Troubleshooting Streaming Video

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Troubleshooting Streaming Video

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Try watching at a lower quality

CMDA live streams are available in multiple bitrates and stream high definition video. However, not all viewers' devices, internet connections, or technical setups can handle the highest quality from our stream. If you are watching on a mobile device the bitrate will adjust automatically. If you are watching on a laptop or desktop computer, you can manually adjust the bitrate you are watching if you are having issues.

1. Hover over the player bottom bar and look for the quality setting (usually set to HD).

2. Click on the menu to select your video quality, 1080p, 720p, 480p, 360p or 240p. You can also select Auto.

3. Start by selecting 240p (lowest quality) and try watching. You will notice a much lower quality video image, but the stream should be easier for your bandwidth and CPU to playback smoothly. If it is smooth at 240p, you can then try stepping it up to 360p, 480p, and so on to increase the quality to see where the threshold is for your particular setup.

 

Update Your Web Browser

We recommend watching on an up-to-date version of Firefox or Chrome. Go here to get the latest version of Firefox or Chrome. We DO NOT recommend using Internet Explorer as it has a long track record of problems. If you do this during the live streaming event, you will need to rejoin the event once the update has completed (usually a few seconds for most people).

 

Check Your Internet Connection & Bandwidth

A possible cause of choppiness or pausing playback is insufficient CPU resources on the viewer side (your computer's ability to handle the stream). Older computer's graphics cards may have a difficult time encoding and decoding live and even recorded video.  We recommend shutting down all other applications and browser tabs/windows while viewing if you are experiencing playback problems. This means, closing email, text, and other applications that may be using resources on your device.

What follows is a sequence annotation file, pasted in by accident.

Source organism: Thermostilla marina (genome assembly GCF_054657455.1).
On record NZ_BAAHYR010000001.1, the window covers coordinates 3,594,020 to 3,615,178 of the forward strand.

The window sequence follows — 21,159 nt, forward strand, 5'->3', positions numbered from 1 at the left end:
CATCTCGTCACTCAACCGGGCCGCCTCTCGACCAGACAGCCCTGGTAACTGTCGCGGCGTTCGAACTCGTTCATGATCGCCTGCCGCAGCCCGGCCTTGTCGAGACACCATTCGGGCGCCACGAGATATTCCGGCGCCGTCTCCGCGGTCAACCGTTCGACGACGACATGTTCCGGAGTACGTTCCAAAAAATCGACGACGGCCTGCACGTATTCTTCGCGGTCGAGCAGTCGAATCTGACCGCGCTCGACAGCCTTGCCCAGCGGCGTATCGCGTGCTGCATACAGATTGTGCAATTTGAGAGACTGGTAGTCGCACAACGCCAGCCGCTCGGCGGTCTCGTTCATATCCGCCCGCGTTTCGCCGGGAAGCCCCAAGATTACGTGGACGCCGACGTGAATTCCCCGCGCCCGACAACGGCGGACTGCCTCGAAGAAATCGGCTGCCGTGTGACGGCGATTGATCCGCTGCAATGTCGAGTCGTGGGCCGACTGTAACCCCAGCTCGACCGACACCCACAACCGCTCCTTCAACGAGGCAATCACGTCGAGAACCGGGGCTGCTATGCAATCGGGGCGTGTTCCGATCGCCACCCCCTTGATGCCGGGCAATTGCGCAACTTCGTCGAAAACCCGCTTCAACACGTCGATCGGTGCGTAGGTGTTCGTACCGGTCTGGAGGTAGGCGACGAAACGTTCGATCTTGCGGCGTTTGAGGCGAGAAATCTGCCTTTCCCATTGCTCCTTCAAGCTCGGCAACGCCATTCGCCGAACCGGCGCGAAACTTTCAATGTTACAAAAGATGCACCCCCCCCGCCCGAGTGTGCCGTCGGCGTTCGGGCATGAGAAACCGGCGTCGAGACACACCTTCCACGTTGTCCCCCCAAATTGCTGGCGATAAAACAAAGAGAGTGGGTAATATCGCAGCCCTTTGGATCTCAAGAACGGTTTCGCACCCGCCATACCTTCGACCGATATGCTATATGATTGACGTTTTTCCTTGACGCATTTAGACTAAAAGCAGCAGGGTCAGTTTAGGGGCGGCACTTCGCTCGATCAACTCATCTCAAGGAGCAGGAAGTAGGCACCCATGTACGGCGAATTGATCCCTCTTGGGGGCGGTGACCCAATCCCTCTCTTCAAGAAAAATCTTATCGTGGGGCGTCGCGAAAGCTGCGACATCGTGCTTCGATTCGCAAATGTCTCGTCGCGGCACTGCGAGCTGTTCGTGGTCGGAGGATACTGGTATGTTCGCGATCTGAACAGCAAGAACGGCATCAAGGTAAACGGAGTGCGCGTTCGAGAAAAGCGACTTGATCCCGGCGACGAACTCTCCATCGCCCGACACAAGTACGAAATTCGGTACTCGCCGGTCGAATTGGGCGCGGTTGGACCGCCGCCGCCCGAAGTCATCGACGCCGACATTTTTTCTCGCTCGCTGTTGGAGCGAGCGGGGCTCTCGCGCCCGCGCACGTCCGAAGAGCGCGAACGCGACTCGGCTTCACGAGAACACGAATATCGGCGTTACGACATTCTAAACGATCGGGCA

Watching live streaming content can be fairly CPU intensive, especially our High Definition (HD) content. It is best to have a dual core system that is less than two years old that has a discrete (non-integrated) graphics card. Intel Core i3, i5 or i7 CPUs or the AMD equivalent are preferred. Netbooks or low power systems should be avoided. You can check the CPU load in the Task Manager (Windows) or Activity Monitor (Mac OS).

 

Disable or Enable Hardware Acceleration

Hardware acceleration means that your computer's graphics card is used to render the stream on your screen rather than decoding and rendering in software. The advantage is typically smoother playback, less battery drain and less overheating. In some cases, hardware acceleration does not function properly and the stream will go black or you will see a "stuttering" or "skipping" effect where everything is jittering. If you see this symptom or are seeing low frame rate playback, try enabling or disabling hardware acceleration using these steps:

  1. Right click on the player
  2. Choose settings
  3. Click on the far left tab that looks like a screen
  4. Check or uncheck the box that says "Enable Hardware Acceleration"
  5. Click close
  6. Refresh the page

Check that content is not blocked by an ad-blocker, firewall, or being filtered on your local network

Particularly if you are watching at a school or in a corporate environment, it is possible that a firewall or content filter is blocking our content. If you see a black screen instead of the live video stream, this is one of the possible causes. If you have any ad-blockers installed, disable those in your browser for the page where our feed is being streamed. You may need to talk to your network administrator or control it yourself, this article explains which ports need to be enabled to allow our viewing and broadcasting through your firewall. If you are using a VPN, try disabling the VPN and viewing while not connected with a VPN. (This article is not yet updated).
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